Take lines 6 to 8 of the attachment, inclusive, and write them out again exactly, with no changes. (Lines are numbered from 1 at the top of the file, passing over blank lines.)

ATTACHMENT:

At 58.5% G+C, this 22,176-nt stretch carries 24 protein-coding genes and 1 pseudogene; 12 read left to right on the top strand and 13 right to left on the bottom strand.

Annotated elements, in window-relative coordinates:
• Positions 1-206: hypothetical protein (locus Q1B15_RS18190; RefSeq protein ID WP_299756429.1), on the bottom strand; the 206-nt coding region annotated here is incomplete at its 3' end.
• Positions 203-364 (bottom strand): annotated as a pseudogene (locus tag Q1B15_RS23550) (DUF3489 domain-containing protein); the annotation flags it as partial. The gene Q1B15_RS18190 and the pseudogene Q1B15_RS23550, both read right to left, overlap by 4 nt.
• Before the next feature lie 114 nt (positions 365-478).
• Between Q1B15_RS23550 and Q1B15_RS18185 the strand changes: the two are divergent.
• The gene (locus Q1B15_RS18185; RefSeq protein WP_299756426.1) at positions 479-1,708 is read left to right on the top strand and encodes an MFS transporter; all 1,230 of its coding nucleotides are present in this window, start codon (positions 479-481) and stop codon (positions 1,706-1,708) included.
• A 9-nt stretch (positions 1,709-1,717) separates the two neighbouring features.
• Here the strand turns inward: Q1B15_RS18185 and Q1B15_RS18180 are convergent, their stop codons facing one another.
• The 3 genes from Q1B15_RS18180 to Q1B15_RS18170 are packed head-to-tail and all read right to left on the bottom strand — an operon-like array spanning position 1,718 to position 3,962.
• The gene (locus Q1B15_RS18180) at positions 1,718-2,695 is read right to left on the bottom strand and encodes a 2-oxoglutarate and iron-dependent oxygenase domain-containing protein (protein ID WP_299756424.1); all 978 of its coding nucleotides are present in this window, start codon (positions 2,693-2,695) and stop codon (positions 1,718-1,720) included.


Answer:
• Between Q1B15_RS23550 and Q1B15_RS18185 the strand changes: the two are divergent.
• The gene (locus Q1B15_RS18185; RefSeq protein WP_299756426.1) at positions 479-1,708 is read left to right on the top strand and encodes an MFS transporter; all 1,230 of its coding nucleotides are present in this window, start codon (positions 479-481) and stop codon (positions 1,706-1,708) included.
• A 9-nt stretch (positions 1,709-1,717) separates the two neighbouring features.